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Like the gray clouds that hung overhead all night, Thursday's sold-out kickoff concert in the Surly Brewing Festival Field season with the Pixies and Modest Mouse did not look too promising going in.

Both influential alternative bands from different eras — the late '80s and early '90s in the Pixies case, the 2000s in Modest Mouse's — have a checkered history of being spotty live acts. There have even been times their idiosyncratic and gruff-mannered frontmen have seemed downright antagonistic and miserable being on stage.

Fortunately for the 6,000 fans who turned out Thursday in Minneapolis despite the weather (and the occasional bad attitudes), the rain mostly held off, and the bands each rose up and put on enthusiastic performances that well represented the best of their discographies.

After a rich, neo-twangy opening set by smoky-voiced barroom balladeer Cat Power — who's back to singing more of her usual material after her exhilarating spring tour re-creating Bob Dylan's 1966 concerts — Modest Mouse started out weird and winding with the nine-minute epic "The Stars Are Projectors." From there, though, things remained relatively straight-ahead for the Portland, Ore., rockers of "Float On" hitmaking fame.

Sporting a half-shaven head, Modest Mouse bandleader Isaac Brock sparked up audience participation early on as he animatedly sang a couple of fan favorites, "Fire It Up" and "Doin' the Cockroach." The latter came off like a Gang of Four razor-funky tear.

Brock also seemed tickled to drop in a surprising cover of the Cure's moody oldie "A Forest" mid-set. Then he so playfully and colorfully plucked a banjo during "Satin in a Coffin" that one audience member felt compelled to yell, "More banjo!" That, too, was most unexpected.

With daylight still brightly covering the stage — Thursday was the summer equinox — the Pixies took the stage at 8:30 p.m. and went full tilt right away. Their opening song, "U-Mass," sounded extra-crunchy and snarling. That fast-burning fan favorite quickly gave way to two others, "Wave of Mutilation" and a cover of the Jesus and Mary Chain's "Head On."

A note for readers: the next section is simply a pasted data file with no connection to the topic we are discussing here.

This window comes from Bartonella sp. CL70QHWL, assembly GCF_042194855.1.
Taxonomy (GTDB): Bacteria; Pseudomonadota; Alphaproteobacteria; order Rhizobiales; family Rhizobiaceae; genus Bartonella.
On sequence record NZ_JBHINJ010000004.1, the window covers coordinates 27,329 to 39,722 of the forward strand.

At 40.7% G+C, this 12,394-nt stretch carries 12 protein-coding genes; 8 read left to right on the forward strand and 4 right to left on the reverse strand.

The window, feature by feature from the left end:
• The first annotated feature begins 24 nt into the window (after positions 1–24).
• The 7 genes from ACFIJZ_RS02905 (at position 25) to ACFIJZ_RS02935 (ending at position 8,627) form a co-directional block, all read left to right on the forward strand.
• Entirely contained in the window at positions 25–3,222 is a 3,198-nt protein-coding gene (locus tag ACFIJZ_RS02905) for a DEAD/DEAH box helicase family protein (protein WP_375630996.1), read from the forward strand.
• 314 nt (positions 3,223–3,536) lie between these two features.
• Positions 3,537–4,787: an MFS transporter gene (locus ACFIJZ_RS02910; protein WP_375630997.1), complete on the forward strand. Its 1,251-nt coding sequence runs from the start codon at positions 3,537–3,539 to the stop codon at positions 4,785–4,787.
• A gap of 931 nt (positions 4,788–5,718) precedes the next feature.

The Pixies' 59-year-old frontman, Black Francis (aka Frank Black), not only looked eager but also appeared to be in good shape. For the most part, he proved able to still bellow, scream, wail and moan like he did on record in harrowing-sounding songs such as "Gouge Away," "Debaser" and the night's penultimate song, "Where Is My Mind?" He did alter/toy with his delivery in a few tunes with amusing results, too, like adding a vocal effect in "Planet of Sound" that sounded like a voice out of a '50s sci-fi movie.

Maybe as much as Francis, people were also paying close attention to bassist Emma Richardson on Thursday. The Band of Skulls alum joined the Pixies only a few months ago. She is the third woman to fill the position left by the band's original bass player, Kim Deal (now focusing on her own group, the Breeders). Like her predecessor, Paz Lenchantin, she does the pivotal role justice.

Richardson's harmony vocals in Deal-heavy tunes such as "Caribou" and "Bone Machine" were spot-on. She even took over as lead singer with resounding success in a cover of the "Eraserhead" soundtrack nugget "In Heaven (Lady in the Radiator Song)." The other two original Pixies, guitarist Joey Santiago and drummer David Lovering, remained as integral and electrifying as ever, too.

With Richardson being one big new element, the band seemingly did not want to hit the fans with too much other newness. They ignored their decent albums of recent years and stuck mostly to their 1987-1991 canon. Kind of like with the could've-been-worse weather, no one seemed to complain.